“They’re on their feet, they’re drinking shoeys… I’m looking around going, ‘This is one of the most fascinating sociological and psychological experiences I’ve ever actually witnessed,'” Sonnen continued. “Tai is what we call ‘over’… Tuivasa is extremely unique.”

With his penchant for knockouts, now-proven ability to go toe-to-toe with the best and most technical athletes in the division, and popularity, Sonnen believes the UFC has reached a much-desired position with regards to Tuivasa’s status โ€” one that’s a lot less complicated than former two-time light heavyweight king Jon Jones.

“If I was a promoter and I could get hold of him, I realize he’s not the world champion, but I also realize that his contract in absent of being a former world champion is something fairly reasonable, and I have eight, or nine, or 10 different options I can do with him. Juxtapose that against Jon Jones,” Sonnen continued.

“If you don’t match Jon Jones up with the best guy, you’re going to send somebody to the emergency room. If you put Jones in there with the absolute best guy, many times, that guy has been in an ambulance… You’ve got a real responsibility, that is how good Jon is. But I have seen some athletes lose their career to success.”

Sonnen went on to describe how Jones’ latest outings were perceived during the buildup, suggesting that his dominance had reached a point where fans simply weren’t enthused by the prospect of seeing him fight anymore.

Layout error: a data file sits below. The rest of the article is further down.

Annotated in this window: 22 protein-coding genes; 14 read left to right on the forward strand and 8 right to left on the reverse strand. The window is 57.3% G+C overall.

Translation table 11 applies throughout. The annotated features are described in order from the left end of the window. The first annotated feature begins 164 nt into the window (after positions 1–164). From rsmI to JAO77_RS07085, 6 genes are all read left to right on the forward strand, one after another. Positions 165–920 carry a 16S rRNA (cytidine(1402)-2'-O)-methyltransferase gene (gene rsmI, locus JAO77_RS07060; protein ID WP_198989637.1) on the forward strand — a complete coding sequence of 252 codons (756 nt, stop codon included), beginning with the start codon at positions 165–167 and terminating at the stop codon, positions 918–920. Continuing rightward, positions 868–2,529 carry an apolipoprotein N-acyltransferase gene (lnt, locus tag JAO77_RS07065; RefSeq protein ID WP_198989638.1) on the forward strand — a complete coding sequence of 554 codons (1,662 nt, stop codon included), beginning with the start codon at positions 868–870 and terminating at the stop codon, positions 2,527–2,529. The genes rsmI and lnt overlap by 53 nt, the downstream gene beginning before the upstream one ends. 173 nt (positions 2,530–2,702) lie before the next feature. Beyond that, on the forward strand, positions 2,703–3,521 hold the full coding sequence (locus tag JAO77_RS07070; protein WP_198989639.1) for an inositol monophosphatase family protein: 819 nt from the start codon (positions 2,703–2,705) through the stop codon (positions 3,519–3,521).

“I would love to have been as good as Jon. If I’m coaching a guy, I’d love for them to be as skilled as Jon,” Sonnen stated. “I would love for the guy to be as popular, and multi-versatile, and have as many big fights in front of him as Tai does. Tai, right now, has had more massive fights. Jon Jones, for the last four fights of his career, has never sold out an arena… There wasn’t one single sold-out arena… Some of those fights turned out to be awesome… but we didn’t expect that going in… Your own success starts to harm you.”

With that considered, Sonnen posed the question: what’s more valuable to a promotion, a versatile fighter who can face anyone and entertain at all times or a former champion who can only be put in there with a small pool of elite competitors?

“It’s a very tricky question. If you’re the promoter and you could have one guy… I’ll give you the contract; one means your bells and whistles better be damn straight and one means you get a little bit of room for air. Would you rather have the contract or Tai Tuivasa? … I am curious,” Sonnen concluded.

Jones hasn’t appeared inside the Octagon for well over two years, having vacated the 205-pound gold in preparation for a move to heavyweight. Despite appearing keen to compete, nothing has been announced regarding a return, with reports suggesting that desired opponent Stipe Miocic hasn’t been ready.

And with champion Francis Ngannou still on the sidelines, Jones’ search for possible comeback opponents certainly hasn’t seen a long list created.

What’s your answer to Chael Sonnen’s question?